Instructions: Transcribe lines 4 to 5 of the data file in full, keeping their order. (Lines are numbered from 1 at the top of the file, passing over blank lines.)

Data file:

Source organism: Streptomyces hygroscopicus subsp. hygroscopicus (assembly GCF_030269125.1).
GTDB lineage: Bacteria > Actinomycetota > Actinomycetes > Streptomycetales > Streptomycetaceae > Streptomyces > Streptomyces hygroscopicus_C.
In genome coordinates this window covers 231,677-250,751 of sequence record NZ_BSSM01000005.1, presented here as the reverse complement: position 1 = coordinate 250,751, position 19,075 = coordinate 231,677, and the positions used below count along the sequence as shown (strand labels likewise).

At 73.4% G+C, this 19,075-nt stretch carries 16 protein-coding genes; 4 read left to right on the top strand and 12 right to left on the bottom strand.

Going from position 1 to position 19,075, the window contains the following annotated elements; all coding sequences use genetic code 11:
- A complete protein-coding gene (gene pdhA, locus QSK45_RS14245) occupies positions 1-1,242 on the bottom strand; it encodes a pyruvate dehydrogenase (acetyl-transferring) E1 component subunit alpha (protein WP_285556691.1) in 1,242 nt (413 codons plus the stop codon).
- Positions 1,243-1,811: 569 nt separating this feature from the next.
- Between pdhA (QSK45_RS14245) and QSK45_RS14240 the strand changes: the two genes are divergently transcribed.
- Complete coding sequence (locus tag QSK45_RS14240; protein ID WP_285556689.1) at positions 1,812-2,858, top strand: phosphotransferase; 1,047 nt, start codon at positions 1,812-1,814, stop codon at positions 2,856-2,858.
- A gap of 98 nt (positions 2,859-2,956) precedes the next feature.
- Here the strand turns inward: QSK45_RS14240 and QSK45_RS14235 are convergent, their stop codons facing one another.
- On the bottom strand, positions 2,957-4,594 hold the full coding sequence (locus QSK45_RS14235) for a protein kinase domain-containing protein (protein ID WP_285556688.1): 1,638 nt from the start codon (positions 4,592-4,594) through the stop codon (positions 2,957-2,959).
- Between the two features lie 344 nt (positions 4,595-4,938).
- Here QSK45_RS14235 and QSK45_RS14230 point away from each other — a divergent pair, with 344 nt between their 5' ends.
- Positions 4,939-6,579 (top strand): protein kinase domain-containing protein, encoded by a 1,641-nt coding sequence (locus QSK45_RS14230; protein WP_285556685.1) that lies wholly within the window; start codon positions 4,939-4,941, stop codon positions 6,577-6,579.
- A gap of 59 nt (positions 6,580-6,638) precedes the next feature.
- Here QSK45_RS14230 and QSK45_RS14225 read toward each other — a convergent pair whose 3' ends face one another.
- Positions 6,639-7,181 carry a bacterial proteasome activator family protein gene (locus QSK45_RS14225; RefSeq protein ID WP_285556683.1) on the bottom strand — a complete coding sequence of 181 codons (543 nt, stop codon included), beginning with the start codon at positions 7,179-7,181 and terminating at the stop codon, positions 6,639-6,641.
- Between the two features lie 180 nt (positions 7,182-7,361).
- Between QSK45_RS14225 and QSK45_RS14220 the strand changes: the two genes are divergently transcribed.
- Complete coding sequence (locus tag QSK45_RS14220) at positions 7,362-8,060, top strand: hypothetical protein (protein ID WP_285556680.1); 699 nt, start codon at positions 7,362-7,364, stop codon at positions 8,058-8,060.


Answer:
At 73.4% G+C, this 19,075-nt stretch carries 16 protein-coding genes; 4 read left to right on the top strand and 12 right to left on the bottom strand.

Going from position 1 to position 19,075, the window contains the following annotated elements; all coding sequences use genetic code 11: